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Crosby on the best roll of his career

by John Kreiser
Sidney Crosby enters the week with a 17-game points streak, the longest in the NHL this season and the second-longest of his career. But while he hasn't quite reached the 19-game streak he had in 2007-08, his current run already is more productive.

Crosby had 30 points in 19 games three seasons ago, the third-longest points streak since 2005 (Dany Heatley's 22-gamer for Ottawa in 2005-06 is the longest). He has 35 points (20 goals, 15 assists) during his 17-game streak this season. Crosby is the first player to get 20 goals in 17 games since Alex Ovechkin did it midway through the 2007-08 season -- when Ovi finished with 65 goals.

Crosby has more than one point in 12 of the 17 games during the streak, including a two-goal performance in Pittsburgh's 5-2 victory against Toronto on Wednesday. Those goals were his seventh and eighth goals in four games, and he now has 11 in his last six. For perspective, only 25 players in the entire League have more than 11 goals in the first nine weeks of the season.

Not surprisingly, Crosby leads the NHL with 26 goals and 50 points; he's 5 goals and 10 points ahead of Tampa Bay's Steven Stamkos, the only other player in the NHL with as many as 20 goals and 40 points -- no one else has more than 18 goals or 35 points. Crosby is on pace to become the first player since Alexander Mogilny and Teemu Selanne both had 76 goals in 1992-93 to reach the 70-goal mark, and his 50 points in 30 games have him on a pace for 137 for the season -- a total no player has reached since Mario Lemieux (161) and Jaromir Jagr (149) in 1995-96.

400 and counting -- Crosby celebrated his 400th NHL game Monday by scoring a goal and setting up the other one as Pittsburgh beat New Jersey, 2-1. The pair of points gave him 554, the most through 400 games by any player currently active in the NHL. Alex Ovechkin, who reached 400 games faster than Crosby because Sid missed 28 games with injuries in 2007-08, had 536 in his first 400 games. Selanne, aided by those 76 goals as a rookie, had 525 through 400 games -- he's the only other active player who had 500 or more points in their first 400 NHL games.

More than Sid -- Crosby has been the driving force behind Pittsburgh's 11-game winning streak; since 2005, only Washington (14 games last season) has had a longer one. Although he's had 14 goals of the Penguins' 37 non-shootout goals (no other Penguin has more than 3) and 22 points during the streak, he's been far from the only contributor.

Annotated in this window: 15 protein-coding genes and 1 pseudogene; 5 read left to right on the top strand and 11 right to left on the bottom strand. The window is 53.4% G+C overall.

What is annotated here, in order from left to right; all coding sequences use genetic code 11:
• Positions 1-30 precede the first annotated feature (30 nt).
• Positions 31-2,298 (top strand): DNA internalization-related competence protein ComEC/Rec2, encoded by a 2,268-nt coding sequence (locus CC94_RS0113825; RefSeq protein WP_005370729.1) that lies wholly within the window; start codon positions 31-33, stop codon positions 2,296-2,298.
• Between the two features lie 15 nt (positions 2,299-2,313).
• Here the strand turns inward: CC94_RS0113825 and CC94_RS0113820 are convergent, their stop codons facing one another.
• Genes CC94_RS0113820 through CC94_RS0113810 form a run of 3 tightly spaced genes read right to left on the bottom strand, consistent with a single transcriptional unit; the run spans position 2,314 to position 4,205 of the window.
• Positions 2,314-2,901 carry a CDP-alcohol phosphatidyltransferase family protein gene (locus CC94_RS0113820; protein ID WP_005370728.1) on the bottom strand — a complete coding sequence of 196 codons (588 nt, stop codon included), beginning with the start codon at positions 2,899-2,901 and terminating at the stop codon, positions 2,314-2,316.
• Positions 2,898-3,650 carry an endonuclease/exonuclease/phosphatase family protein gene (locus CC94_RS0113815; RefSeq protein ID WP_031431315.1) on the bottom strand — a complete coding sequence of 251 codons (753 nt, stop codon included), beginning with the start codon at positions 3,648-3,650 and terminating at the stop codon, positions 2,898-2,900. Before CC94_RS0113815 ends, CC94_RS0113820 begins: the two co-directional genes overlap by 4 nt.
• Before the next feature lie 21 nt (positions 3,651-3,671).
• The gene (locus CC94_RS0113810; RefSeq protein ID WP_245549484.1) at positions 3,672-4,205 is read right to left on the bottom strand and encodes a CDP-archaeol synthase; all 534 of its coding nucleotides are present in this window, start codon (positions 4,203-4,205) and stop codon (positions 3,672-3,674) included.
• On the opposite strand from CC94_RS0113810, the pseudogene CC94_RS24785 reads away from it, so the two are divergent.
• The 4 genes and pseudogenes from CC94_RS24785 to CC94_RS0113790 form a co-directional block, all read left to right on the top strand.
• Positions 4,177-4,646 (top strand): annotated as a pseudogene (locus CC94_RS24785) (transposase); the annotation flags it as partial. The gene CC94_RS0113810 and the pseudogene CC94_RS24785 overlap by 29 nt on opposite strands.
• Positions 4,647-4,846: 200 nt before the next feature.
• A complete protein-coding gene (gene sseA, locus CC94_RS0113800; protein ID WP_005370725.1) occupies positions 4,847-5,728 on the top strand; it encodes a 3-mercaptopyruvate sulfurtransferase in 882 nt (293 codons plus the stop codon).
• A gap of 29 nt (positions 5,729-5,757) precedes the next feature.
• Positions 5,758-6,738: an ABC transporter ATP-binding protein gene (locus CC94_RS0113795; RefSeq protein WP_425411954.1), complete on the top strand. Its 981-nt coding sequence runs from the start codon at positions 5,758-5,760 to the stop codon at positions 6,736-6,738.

The biggest change from earlier in the season hasn't been the brilliance of Crosby but the play of goaltender Marc-Andre Fleury. After starting the season with six losses in his first seven games and being knocked out early in Game No. 8, Fleury has completely turned his season around. He's 12-0-1 in his last 13 games and 10-0-0 during the 11-game streak. He's allowed just 16 goals during that span, posting a 1.59 goals-against average and a .945 save percentage.

In all, the Penguins have allowed just 17 goals during the winning streak and surrendered two or fewer in the last nine games.

Bye-Bye Billy -- As Crosby reaches new heights at age 23, one of his former linemates said goodbye to the NHL.

Bill Guerin called six cities home for a full NHL season (he split 2006-07 between St. Louis and San Jose), and never failed to deliver at least one 20-goal season in every one -- including Pittsburgh, where he helped the Penguins win a Stanley Cup in 2009 and had 21 goals last season. Guerin, who turned 40 last month, announced his retirement this week and will go down as the first (and so far, the only) player to post a 20-goal season with seven teams.

Fishing for a comeback -- The San Jose Sharks couldn't have felt very confident when they fell behind 4-1 at Philadelphia on Wednesday -- the franchise never had won a game when trailing by three goals in the third period, and the Flyers had gone more than 23 years without losing when they led by three goals in the final 20 minutes. But San Jose scored three times to force a shootout and then scored on both tries in the tiebreaker for a 5-4 victory.

It was just the fourth time this season that a team has overcome a three-goal deficit to win, but the second time in a week that a team has won after being down three in the third period -- Toronto was down 4-1 at Washington on Sunday but rallied for a 5-4 shootout win. The Leafs have two of the four wins by teams rallying from three goals; they also spotted Nashville a 4-1 lead before rallying for a 5-4 win Nov. 16. That was the only one of the four that came in regulation; the other three went to shootouts.

Shooting star -- It's been a great season for players taking penalty shots -- they're now 13-for-24 (54.2 percent) after going just 16-for-55 (29.1 percent) last season and not converting more than 39 percent in the last six-plus seasons.

The 13 penalty-shot goals have been scored by 12 players -- Frans Nielsen of the New York Islanders became the first player since Erik Cole five seasons ago to get two in a season when he scored against Boston's Tuukka Rask on Thursday. Both of Nielsen's penalty-shot goals have come shorthanded -- matching his career total of shorthanded goals prior to this season.

While Nielsen is 2-for-2 on penalty shots this season, he's 0-for-2 on shootout attempts -- after entering the season with 11 goals in 19 shootout tries.
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